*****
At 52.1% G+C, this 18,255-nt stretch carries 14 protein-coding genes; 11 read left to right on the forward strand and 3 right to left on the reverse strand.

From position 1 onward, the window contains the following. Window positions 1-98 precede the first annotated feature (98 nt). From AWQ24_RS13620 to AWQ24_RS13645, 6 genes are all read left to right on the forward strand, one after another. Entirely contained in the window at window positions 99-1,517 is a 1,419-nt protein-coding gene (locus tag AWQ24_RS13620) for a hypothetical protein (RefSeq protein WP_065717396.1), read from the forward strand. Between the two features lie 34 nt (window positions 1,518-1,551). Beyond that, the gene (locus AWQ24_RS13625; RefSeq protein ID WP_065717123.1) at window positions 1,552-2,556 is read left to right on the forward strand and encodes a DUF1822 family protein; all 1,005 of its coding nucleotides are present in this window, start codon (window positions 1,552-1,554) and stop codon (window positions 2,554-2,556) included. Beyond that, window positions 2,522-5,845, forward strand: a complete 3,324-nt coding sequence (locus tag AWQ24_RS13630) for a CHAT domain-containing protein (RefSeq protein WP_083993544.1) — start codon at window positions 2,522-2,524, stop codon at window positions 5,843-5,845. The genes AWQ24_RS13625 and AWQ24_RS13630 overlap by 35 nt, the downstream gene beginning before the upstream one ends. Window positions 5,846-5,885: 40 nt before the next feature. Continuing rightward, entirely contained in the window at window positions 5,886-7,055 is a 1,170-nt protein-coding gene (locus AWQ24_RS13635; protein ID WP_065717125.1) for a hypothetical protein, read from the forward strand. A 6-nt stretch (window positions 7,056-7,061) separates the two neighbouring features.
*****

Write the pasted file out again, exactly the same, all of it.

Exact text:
At 52.1% G+C, this 18,255-nt stretch carries 14 protein-coding genes; 11 read left to right on the forward strand and 3 right to left on the reverse strand.

From position 1 onward, the window contains the following. Window positions 1-98 precede the first annotated feature (98 nt). From AWQ24_RS13620 to AWQ24_RS13645, 6 genes are all read left to right on the forward strand, one after another. Entirely contained in the window at window positions 99-1,517 is a 1,419-nt protein-coding gene (locus tag AWQ24_RS13620) for a hypothetical protein (RefSeq protein WP_065717396.1), read from the forward strand. Between the two features lie 34 nt (window positions 1,518-1,551). Beyond that, the gene (locus AWQ24_RS13625; RefSeq protein ID WP_065717123.1) at window positions 1,552-2,556 is read left to right on the forward strand and encodes a DUF1822 family protein; all 1,005 of its coding nucleotides are present in this window, start codon (window positions 1,552-1,554) and stop codon (window positions 2,554-2,556) included. Beyond that, window positions 2,522-5,845, forward strand: a complete 3,324-nt coding sequence (locus tag AWQ24_RS13630) for a CHAT domain-containing protein (RefSeq protein WP_083993544.1) — start codon at window positions 2,522-2,524, stop codon at window positions 5,843-5,845. The genes AWQ24_RS13625 and AWQ24_RS13630 overlap by 35 nt, the downstream gene beginning before the upstream one ends. Window positions 5,846-5,885: 40 nt before the next feature. Continuing rightward, entirely contained in the window at window positions 5,886-7,055 is a 1,170-nt protein-coding gene (locus AWQ24_RS13635; protein ID WP_065717125.1) for a hypothetical protein, read from the forward strand. A 6-nt stretch (window positions 7,056-7,061) separates the two neighbouring features.